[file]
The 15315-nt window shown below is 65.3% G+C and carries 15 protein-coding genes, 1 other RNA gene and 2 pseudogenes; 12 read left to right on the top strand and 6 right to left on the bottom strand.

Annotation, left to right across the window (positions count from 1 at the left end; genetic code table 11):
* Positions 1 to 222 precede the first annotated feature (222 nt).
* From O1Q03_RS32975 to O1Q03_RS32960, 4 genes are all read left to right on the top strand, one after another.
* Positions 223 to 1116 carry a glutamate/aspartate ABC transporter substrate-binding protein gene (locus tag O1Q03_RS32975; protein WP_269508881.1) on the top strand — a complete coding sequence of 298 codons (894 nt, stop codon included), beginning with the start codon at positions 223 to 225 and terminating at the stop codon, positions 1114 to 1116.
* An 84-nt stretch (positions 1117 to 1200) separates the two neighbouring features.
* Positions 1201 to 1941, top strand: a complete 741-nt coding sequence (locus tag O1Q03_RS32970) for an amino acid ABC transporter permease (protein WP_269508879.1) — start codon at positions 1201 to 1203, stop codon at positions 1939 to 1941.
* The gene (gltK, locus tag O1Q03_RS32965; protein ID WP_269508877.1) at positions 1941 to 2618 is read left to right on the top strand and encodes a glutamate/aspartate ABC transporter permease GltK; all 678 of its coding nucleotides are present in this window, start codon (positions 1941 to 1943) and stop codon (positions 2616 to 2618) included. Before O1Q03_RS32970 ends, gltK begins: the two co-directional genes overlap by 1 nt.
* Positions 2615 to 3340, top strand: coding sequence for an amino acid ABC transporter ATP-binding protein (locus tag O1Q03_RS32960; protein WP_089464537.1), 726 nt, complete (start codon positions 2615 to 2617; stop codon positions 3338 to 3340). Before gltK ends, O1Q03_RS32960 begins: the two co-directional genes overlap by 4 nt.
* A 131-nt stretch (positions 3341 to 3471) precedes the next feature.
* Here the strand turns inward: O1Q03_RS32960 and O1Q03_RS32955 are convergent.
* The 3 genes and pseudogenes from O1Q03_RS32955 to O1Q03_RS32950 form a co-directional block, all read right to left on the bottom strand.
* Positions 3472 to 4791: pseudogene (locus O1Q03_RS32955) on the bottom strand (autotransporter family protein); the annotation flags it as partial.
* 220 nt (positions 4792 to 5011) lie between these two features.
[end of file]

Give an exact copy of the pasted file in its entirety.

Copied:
The 15315-nt window shown below is 65.3% G+C and carries 15 protein-coding genes, 1 other RNA gene and 2 pseudogenes; 12 read left to right on the top strand and 6 right to left on the bottom strand.

Annotation, left to right across the window (positions count from 1 at the left end; genetic code table 11):
* Positions 1 to 222 precede the first annotated feature (222 nt).
* From O1Q03_RS32975 to O1Q03_RS32960, 4 genes are all read left to right on the top strand, one after another.
* Positions 223 to 1116 carry a glutamate/aspartate ABC transporter substrate-binding protein gene (locus tag O1Q03_RS32975; protein WP_269508881.1) on the top strand — a complete coding sequence of 298 codons (894 nt, stop codon included), beginning with the start codon at positions 223 to 225 and terminating at the stop codon, positions 1114 to 1116.
* An 84-nt stretch (positions 1117 to 1200) separates the two neighbouring features.
* Positions 1201 to 1941, top strand: a complete 741-nt coding sequence (locus tag O1Q03_RS32970) for an amino acid ABC transporter permease (protein WP_269508879.1) — start codon at positions 1201 to 1203, stop codon at positions 1939 to 1941.
* The gene (gltK, locus tag O1Q03_RS32965; protein ID WP_269508877.1) at positions 1941 to 2618 is read left to right on the top strand and encodes a glutamate/aspartate ABC transporter permease GltK; all 678 of its coding nucleotides are present in this window, start codon (positions 1941 to 1943) and stop codon (positions 2616 to 2618) included. Before O1Q03_RS32970 ends, gltK begins: the two co-directional genes overlap by 1 nt.
* Positions 2615 to 3340, top strand: coding sequence for an amino acid ABC transporter ATP-binding protein (locus tag O1Q03_RS32960; protein WP_089464537.1), 726 nt, complete (start codon positions 2615 to 2617; stop codon positions 3338 to 3340). Before gltK ends, O1Q03_RS32960 begins: the two co-directional genes overlap by 4 nt.
* A 131-nt stretch (positions 3341 to 3471) precedes the next feature.
* Here the strand turns inward: O1Q03_RS32960 and O1Q03_RS32955 are convergent.
* The 3 genes and pseudogenes from O1Q03_RS32955 to O1Q03_RS32950 form a co-directional block, all read right to left on the bottom strand.
* Positions 3472 to 4791: pseudogene (locus O1Q03_RS32955) on the bottom strand (autotransporter family protein); the annotation flags it as partial.
* 220 nt (positions 4792 to 5011) lie between these two features.